Two laws are involved:

1: en.wikipedia.org...

and

2: en.wikipedia.org...

It's interesting to note that the Reagan Campaign violated the Logan Act by 'arranging' to delay the release of the Iranian Embassy Hostages until after the election in order to take credit for their release.



posted on Sep, 16 2017 @ 05:05 PM
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originally posted by: opecz
There isn't. Even in times of war it is not illegal to meet citizens of a nation that is at war with one's own nation. War is politics between politicians, has nothing to do with civilians who want no part of it.



So high school civics is next year then? Because, at least in the example of disgraced former General, Michael T. Flynn, Flynn violated the Logan Act. Contrary to your assertion, it actually is illegal for a private US citizen to engage in a dialogue with representatives of a foreign nation with the specific intent of undermining an official government position.

In Flynn's case, the topic was the repeal of specific sanctions the Obama administration levied against Russia and Flynn was attempting to leverage the east no or dismissal of those sanctions for the gain of Trump. It's illegal and it's a a felonly no matter what kind of spin you want to try to put on it.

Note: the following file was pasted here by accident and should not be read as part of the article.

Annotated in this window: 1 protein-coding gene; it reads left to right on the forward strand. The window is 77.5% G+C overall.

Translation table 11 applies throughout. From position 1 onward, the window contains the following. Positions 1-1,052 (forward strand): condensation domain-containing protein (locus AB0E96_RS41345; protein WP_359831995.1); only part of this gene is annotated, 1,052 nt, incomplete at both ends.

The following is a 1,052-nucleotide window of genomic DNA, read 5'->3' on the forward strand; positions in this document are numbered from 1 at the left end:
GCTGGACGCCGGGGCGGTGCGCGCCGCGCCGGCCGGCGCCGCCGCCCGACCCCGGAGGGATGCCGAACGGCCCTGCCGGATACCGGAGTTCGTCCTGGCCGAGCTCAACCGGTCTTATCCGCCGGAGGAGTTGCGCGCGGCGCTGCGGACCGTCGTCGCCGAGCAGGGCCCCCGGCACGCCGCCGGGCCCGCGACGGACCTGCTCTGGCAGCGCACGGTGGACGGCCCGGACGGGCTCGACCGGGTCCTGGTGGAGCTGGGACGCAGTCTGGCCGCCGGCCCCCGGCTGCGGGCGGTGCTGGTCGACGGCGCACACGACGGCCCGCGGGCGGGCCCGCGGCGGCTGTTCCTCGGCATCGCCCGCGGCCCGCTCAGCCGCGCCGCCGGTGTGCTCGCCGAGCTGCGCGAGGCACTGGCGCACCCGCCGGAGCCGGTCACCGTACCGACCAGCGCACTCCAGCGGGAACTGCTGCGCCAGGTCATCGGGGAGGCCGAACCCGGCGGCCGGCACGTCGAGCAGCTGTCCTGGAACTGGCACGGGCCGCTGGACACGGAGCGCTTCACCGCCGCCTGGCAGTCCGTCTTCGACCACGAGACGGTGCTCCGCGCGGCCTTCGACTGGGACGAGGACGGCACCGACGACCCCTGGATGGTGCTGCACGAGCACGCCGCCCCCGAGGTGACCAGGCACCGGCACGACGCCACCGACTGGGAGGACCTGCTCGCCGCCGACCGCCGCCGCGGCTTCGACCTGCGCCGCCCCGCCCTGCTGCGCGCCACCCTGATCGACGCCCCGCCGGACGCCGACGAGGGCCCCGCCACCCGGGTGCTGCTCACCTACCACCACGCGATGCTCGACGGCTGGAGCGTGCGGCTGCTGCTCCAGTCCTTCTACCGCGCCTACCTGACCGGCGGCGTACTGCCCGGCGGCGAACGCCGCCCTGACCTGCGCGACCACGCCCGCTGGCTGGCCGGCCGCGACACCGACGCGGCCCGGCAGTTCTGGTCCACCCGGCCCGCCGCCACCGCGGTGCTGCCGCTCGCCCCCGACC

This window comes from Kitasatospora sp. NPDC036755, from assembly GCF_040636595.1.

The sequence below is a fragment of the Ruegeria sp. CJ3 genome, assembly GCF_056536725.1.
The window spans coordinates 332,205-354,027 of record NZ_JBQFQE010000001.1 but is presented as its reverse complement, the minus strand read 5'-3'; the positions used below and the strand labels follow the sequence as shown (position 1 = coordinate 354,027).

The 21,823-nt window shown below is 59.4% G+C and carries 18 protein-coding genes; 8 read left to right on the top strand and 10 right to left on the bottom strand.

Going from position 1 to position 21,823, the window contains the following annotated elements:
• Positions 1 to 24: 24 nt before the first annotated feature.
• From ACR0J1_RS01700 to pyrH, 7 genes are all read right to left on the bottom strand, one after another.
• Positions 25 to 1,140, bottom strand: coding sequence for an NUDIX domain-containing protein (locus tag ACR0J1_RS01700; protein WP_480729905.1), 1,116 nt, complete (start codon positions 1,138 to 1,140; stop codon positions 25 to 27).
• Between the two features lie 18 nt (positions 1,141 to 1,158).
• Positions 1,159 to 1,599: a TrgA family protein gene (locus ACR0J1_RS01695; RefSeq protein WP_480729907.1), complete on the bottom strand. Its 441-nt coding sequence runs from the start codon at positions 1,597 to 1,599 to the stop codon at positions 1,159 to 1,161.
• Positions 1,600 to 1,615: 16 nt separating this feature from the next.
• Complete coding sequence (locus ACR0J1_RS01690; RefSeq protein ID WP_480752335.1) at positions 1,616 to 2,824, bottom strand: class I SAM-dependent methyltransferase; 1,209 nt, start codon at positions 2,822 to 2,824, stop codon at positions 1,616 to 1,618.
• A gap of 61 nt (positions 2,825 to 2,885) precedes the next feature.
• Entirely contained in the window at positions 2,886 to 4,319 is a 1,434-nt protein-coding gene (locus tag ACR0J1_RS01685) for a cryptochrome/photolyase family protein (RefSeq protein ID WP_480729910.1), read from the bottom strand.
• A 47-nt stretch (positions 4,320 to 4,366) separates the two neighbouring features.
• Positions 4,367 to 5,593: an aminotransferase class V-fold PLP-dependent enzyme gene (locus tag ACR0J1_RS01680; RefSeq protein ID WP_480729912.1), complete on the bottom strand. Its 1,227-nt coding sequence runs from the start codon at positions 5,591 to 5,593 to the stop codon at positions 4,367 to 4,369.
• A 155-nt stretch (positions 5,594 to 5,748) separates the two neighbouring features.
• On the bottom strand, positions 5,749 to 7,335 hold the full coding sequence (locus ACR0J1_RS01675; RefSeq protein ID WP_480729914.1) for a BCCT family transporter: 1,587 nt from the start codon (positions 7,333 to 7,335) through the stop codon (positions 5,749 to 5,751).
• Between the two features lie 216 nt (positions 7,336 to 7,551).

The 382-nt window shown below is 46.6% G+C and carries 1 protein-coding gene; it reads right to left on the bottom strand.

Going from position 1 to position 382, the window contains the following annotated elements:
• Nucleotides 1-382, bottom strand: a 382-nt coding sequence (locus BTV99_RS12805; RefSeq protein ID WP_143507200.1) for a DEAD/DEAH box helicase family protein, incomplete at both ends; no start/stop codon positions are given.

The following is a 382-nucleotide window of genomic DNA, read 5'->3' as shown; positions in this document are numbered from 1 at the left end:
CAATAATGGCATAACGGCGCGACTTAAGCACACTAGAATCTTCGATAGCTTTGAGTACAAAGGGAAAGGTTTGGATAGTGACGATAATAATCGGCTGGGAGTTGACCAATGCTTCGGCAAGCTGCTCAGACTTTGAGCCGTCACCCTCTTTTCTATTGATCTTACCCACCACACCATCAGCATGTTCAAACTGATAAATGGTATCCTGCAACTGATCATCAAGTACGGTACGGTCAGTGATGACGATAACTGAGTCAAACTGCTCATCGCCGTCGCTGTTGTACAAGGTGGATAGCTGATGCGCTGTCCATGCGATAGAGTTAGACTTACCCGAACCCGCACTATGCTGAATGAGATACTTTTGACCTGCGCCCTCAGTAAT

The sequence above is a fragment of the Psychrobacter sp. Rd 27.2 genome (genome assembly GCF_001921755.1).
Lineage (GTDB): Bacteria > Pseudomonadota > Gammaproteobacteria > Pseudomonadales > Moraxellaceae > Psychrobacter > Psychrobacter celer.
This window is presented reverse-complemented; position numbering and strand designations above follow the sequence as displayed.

fas.org...

en.m.wikipedia.org...



posted on Sep, 16 2017 @ 06:15 PM
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It there was anything illegal it would have came out before January 20 unless you think the IC is so ept they were not able to find anything.



posted on Sep, 16 2017 @ 06:16 PM
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a reply to: opecz
A number of examples of certain parties being less that forthcoming. Therefore, the investigation(s) are ongoing.

Definition of ongoing
1 a :being actually in process

ongoing research

b :continuing

The investigation is ongoing.

2 :continuously moving forward :growing

the long ongoing history of medicine

www.merriam-webster.com...


edit on 9/16/2017 by Phage because: (no reason given)



posted on Sep, 16 2017 @ 06:19 PM
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a reply to: Phage

It won't matter much. This investigation lasts more than 10 years. If there is anything, it won't come out until Trump is out of office anyway.



posted on Sep, 16 2017 @ 06:22 PM